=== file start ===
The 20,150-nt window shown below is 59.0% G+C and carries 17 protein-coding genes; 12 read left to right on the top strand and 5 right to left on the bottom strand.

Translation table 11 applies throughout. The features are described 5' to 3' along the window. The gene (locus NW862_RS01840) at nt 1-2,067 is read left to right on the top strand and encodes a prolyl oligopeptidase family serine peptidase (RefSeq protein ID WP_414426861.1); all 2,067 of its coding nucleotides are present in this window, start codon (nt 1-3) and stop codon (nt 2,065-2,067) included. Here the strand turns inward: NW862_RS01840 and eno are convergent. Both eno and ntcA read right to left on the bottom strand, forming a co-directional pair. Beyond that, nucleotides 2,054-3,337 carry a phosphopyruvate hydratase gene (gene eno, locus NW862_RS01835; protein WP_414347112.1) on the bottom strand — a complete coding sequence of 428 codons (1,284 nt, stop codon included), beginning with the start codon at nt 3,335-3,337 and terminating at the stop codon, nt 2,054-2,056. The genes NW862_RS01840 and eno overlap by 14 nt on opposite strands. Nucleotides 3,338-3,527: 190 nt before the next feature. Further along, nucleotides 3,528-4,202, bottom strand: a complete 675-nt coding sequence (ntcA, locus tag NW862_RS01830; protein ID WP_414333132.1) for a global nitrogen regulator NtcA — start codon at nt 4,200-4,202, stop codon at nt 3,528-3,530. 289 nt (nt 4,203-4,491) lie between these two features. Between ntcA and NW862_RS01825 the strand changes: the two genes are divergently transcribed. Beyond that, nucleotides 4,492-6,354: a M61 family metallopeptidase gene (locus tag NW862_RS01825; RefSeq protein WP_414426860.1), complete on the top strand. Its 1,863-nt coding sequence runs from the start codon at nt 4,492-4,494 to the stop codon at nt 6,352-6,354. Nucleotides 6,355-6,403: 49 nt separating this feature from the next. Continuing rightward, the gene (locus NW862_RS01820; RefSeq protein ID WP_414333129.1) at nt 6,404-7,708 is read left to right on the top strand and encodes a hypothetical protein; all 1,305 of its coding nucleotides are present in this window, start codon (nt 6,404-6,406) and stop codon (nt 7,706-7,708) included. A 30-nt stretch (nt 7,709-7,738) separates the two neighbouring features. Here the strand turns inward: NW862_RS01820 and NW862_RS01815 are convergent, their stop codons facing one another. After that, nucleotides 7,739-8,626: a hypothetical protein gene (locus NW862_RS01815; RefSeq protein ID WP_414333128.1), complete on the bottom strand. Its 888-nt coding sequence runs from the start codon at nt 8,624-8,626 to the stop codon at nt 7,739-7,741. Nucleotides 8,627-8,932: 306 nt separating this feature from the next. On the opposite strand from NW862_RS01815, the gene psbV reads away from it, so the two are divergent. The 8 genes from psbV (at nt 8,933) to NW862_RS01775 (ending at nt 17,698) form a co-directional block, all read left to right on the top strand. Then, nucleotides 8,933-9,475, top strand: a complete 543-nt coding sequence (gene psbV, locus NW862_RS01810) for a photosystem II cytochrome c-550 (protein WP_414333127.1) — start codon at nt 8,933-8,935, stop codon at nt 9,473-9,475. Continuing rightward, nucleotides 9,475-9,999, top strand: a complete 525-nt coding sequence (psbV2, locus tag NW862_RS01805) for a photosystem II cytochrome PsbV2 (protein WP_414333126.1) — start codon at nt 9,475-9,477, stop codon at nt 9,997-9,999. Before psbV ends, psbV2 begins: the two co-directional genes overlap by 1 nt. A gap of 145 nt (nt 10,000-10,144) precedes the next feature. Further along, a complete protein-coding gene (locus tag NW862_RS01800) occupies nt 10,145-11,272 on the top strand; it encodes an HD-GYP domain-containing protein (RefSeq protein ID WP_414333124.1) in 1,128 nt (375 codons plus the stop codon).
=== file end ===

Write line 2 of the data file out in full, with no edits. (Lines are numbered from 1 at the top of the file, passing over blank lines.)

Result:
Translation table 11 applies throughout. The features are described 5' to 3' along the window. The gene (locus NW862_RS01840) at nt 1-2,067 is read left to right on the top strand and encodes a prolyl oligopeptidase family serine peptidase (RefSeq protein ID WP_414426861.1); all 2,067 of its coding nucleotides are present in this window, start codon (nt 1-3) and stop codon (nt 2,065-2,067) included. Here the strand turns inward: NW862_RS01840 and eno are convergent. Both eno and ntcA read right to left on the bottom strand, forming a co-directional pair. Beyond that, nucleotides 2,054-3,337 carry a phosphopyruvate hydratase gene (gene eno, locus NW862_RS01835; protein WP_414347112.1) on the bottom strand — a complete coding sequence of 428 codons (1,284 nt, stop codon included), beginning with the start codon at nt 3,335-3,337 and terminating at the stop codon, nt 2,054-2,056. The genes NW862_RS01840 and eno overlap by 14 nt on opposite strands. Nucleotides 3,338-3,527: 190 nt before the next feature. Further along, nucleotides 3,528-4,202, bottom strand: a complete 675-nt coding sequence (ntcA, locus tag NW862_RS01830; protein ID WP_414333132.1) for a global nitrogen regulator NtcA — start codon at nt 4,200-4,202, stop codon at nt 3,528-3,530. 289 nt (nt 4,203-4,491) lie between these two features. Between ntcA and NW862_RS01825 the strand changes: the two genes are divergently transcribed. Beyond that, nucleotides 4,492-6,354: a M61 family metallopeptidase gene (locus tag NW862_RS01825; RefSeq protein WP_414426860.1), complete on the top strand. Its 1,863-nt coding sequence runs from the start codon at nt 4,492-4,494 to the stop codon at nt 6,352-6,354. Nucleotides 6,355-6,403: 49 nt separating this feature from the next. Continuing rightward, the gene (locus NW862_RS01820; RefSeq protein ID WP_414333129.1) at nt 6,404-7,708 is read left to right on the top strand and encodes a hypothetical protein; all 1,305 of its coding nucleotides are present in this window, start codon (nt 6,404-6,406) and stop codon (nt 7,706-7,708) included. A 30-nt stretch (nt 7,709-7,738) separates the two neighbouring features. Here the strand turns inward: NW862_RS01820 and NW862_RS01815 are convergent, their stop codons facing one another. After that, nucleotides 7,739-8,626: a hypothetical protein gene (locus NW862_RS01815; RefSeq protein ID WP_414333128.1), complete on the bottom strand. Its 888-nt coding sequence runs from the start codon at nt 8,624-8,626 to the stop codon at nt 7,739-7,741. Nucleotides 8,627-8,932: 306 nt separating this feature from the next. On the opposite strand from NW862_RS01815, the gene psbV reads away from it, so the two are divergent. The 8 genes from psbV (at nt 8,933) to NW862_RS01775 (ending at nt 17,698) form a co-directional block, all read left to right on the top strand. Then, nucleotides 8,933-9,475, top strand: a complete 543-nt coding sequence (gene psbV, locus NW862_RS01810) for a photosystem II cytochrome c-550 (protein WP_414333127.1) — start codon at nt 8,933-8,935, stop codon at nt 9,473-9,475. Continuing rightward, nucleotides 9,475-9,999, top strand: a complete 525-nt coding sequence (psbV2, locus tag NW862_RS01805) for a photosystem II cytochrome PsbV2 (protein WP_414333126.1) — start codon at nt 9,475-9,477, stop codon at nt 9,997-9,999. Before psbV ends, psbV2 begins: the two co-directional genes overlap by 1 nt. A gap of 145 nt (nt 10,000-10,144) precedes the next feature. Further along, a complete protein-coding gene (locus tag NW862_RS01800) occupies nt 10,145-11,272 on the top strand; it encodes an HD-GYP domain-containing protein (RefSeq protein ID WP_414333124.1) in 1,128 nt (375 codons plus the stop codon).